Better Fuel, Lower Cost. Can That Be Right?

During the week and a half following President Trump’s Council Bluffs, Iowa, announcement saying EPA had updated Reid vapor pressure (RVP) regulations to allow E15 (15 percent ethanol and 85 percent gasoline) to be sold under the same rules as the 10 percent ethanol blend used in over 90 percent of cars on the road today, I heard from a handful of pump and equipment suppliers, each of whom had heard from their own handful of retailers, wondering… well, they were wondering a lot of things.

Most importantly, the retailers were wondering if it could even be remotely possible their station could legally put E15 in one of their underground storage tanks and sell it using their existing equipment. After all, they’ve been told, persistently and consistently for several years, that none of the gas stations or convenience stores in the U.S. were equipped to sell E15, and it could cost hundreds of thousands of dollars to upgrade or replace equipment to sell higher ethanol blends if they wanted to try.

The problem is that both of those statements – carefully crafted for anti-ethanol misinformation campaigns – are arguably not untrue, which is what makes for top-notch propaganda. Re-read that if you have to… We’re not talking about facts – we’re talking about statements you could argue aren’t really lies. Most stations would have to make some changes to sell E15, and some might have to add new tanks which could cost several hundred thousand dollars. But that would be a very small number of stores, and they don’t have to sell E15. No one is required to buy or sell it. Most stations would need parts like hanging hardware and maybe submersible pumps, but rarely would entire new systems be required. It’s nowhere near as dire as oil companies want to believe.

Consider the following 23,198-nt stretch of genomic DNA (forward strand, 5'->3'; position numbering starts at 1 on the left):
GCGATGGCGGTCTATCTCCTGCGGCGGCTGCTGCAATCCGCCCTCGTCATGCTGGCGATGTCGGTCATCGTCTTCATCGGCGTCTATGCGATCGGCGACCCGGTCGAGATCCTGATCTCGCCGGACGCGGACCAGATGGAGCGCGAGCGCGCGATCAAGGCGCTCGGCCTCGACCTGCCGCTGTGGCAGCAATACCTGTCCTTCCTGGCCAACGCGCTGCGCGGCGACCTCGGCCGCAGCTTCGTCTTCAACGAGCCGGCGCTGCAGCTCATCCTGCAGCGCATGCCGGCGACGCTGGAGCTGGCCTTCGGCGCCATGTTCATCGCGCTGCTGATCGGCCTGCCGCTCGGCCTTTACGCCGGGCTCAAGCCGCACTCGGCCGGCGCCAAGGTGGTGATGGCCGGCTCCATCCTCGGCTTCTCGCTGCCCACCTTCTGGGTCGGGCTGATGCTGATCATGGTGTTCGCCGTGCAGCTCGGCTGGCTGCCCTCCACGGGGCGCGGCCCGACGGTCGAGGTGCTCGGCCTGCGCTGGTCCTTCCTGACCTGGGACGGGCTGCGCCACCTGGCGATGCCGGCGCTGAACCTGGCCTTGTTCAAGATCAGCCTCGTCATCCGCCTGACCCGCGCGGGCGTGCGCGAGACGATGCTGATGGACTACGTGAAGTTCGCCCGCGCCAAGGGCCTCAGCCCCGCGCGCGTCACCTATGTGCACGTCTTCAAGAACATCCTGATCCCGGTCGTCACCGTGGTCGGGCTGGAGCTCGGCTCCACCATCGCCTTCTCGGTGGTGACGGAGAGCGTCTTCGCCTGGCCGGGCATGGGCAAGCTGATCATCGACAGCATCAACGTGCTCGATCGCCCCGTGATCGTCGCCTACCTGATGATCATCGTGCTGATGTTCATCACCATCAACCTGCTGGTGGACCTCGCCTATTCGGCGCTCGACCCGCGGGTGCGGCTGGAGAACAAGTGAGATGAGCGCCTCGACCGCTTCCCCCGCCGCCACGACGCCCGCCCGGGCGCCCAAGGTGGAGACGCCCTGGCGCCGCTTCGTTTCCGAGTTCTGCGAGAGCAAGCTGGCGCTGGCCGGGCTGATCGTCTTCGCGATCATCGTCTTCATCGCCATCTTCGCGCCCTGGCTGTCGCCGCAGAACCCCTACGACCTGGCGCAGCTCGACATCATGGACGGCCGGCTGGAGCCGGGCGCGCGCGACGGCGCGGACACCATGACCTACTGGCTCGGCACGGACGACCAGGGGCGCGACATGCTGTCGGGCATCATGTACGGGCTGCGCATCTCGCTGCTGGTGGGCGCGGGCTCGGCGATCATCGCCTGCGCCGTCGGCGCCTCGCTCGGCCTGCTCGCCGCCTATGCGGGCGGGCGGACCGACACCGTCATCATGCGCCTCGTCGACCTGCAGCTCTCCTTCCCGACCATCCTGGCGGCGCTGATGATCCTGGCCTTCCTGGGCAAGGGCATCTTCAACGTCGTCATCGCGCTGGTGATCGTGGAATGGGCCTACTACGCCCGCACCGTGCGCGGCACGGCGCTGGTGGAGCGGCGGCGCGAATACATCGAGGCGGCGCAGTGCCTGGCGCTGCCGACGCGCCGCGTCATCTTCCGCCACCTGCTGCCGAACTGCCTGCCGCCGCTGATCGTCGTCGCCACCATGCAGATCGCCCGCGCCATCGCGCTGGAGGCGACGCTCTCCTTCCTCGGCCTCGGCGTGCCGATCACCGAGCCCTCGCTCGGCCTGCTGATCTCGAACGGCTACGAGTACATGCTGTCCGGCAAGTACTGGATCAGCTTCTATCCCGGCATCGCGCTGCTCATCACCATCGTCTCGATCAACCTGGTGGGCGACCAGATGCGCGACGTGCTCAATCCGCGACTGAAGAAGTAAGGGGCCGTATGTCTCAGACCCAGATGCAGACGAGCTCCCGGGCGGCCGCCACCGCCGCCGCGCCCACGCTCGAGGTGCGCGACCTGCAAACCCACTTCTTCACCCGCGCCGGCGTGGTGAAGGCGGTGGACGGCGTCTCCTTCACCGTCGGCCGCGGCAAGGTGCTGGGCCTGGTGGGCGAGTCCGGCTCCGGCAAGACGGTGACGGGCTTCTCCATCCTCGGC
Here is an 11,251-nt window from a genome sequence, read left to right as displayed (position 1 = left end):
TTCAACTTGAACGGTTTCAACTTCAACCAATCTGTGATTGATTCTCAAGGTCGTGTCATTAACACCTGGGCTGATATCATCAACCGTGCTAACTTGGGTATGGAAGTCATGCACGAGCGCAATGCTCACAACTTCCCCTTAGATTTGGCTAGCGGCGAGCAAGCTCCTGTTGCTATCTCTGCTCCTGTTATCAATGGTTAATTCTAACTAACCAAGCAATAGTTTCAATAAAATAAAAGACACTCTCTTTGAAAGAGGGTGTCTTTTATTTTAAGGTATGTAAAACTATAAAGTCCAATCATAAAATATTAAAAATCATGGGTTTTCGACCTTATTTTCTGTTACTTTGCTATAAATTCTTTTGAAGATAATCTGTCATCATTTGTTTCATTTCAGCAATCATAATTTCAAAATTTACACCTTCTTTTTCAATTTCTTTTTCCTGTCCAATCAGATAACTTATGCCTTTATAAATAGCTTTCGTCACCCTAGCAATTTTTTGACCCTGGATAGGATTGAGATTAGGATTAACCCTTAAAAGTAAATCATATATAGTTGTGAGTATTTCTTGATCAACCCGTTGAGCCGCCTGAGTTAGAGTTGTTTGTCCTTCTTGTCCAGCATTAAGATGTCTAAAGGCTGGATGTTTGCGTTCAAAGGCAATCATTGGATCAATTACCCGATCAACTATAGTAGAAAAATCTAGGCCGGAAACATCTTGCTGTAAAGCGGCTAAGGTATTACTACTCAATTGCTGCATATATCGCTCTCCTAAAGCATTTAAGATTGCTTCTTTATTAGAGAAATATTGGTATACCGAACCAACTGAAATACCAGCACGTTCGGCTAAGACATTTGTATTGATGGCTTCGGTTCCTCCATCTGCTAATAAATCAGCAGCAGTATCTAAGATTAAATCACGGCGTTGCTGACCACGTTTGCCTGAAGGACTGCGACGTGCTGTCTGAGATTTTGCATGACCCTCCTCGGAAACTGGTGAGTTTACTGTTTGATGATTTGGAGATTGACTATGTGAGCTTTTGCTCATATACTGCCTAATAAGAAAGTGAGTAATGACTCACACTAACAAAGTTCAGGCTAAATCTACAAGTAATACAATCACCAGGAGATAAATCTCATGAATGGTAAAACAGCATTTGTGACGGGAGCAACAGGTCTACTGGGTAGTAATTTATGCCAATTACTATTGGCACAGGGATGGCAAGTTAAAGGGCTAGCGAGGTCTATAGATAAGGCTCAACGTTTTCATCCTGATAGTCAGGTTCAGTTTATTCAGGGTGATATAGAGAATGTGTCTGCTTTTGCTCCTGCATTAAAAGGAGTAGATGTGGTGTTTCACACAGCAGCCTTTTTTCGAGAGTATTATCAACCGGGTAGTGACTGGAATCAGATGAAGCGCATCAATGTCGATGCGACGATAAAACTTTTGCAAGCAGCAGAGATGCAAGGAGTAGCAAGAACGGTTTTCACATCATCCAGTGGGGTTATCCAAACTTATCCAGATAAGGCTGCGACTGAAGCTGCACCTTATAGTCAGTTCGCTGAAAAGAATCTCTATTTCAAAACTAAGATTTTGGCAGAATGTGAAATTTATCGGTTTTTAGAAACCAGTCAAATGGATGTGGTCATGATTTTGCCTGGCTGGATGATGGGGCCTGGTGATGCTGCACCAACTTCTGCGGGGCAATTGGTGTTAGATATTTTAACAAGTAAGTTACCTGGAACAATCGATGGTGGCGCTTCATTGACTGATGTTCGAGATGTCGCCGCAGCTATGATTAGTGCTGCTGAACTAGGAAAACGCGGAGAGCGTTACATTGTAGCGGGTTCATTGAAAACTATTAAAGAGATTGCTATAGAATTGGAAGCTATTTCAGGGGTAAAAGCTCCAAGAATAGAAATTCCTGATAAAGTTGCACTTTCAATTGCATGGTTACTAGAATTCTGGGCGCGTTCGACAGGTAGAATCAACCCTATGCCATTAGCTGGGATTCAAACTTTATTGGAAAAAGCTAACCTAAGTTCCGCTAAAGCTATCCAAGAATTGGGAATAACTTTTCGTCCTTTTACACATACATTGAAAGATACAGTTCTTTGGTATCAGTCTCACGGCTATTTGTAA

The important and exciting thing is when the President said they could sell E15 year-round, retailers figured they might as well check. Marketers are asking their petroleum equipment suppliers about adding E15, and that’s who you call when you want to make a change to your fuel offerings. The pump and tank guys called us to make sure they can do what they think they can do, legally (even they got sucked in by some of the oil refiner rhetoric). I responded to every equipment company call with links to NREL’s E15 report, a chart showing the test results used to create the pipe dope bogeyman, a template for the letter retailers have to send to EPA and a link to the testing protocol stations have to sign up for. The installers might not need all of them yet. But they will.

The other things retailers wondered about were how long E15 had been available at the terminal, and when did it become cheaper than E10? After all, they’ve been told over and over and over that more ethanol meant higher prices, which made sense, because refiners have always called the Renewable Fuel Standard an “ethanol mandate.” The government wouldn’t have to mandate refiners to use a fuel that’s cleaner, higher octane and costs less, would they? You wouldn’t think so, would you? You know, unless the industry you’re talking about would squeeze every last penny out of every consumer any way they can…

Meanwhile, as a retailer, if you can offer your customers a better product at a lower price, you’d try to do it. Hence, the retailers’ calls to equipment companies.

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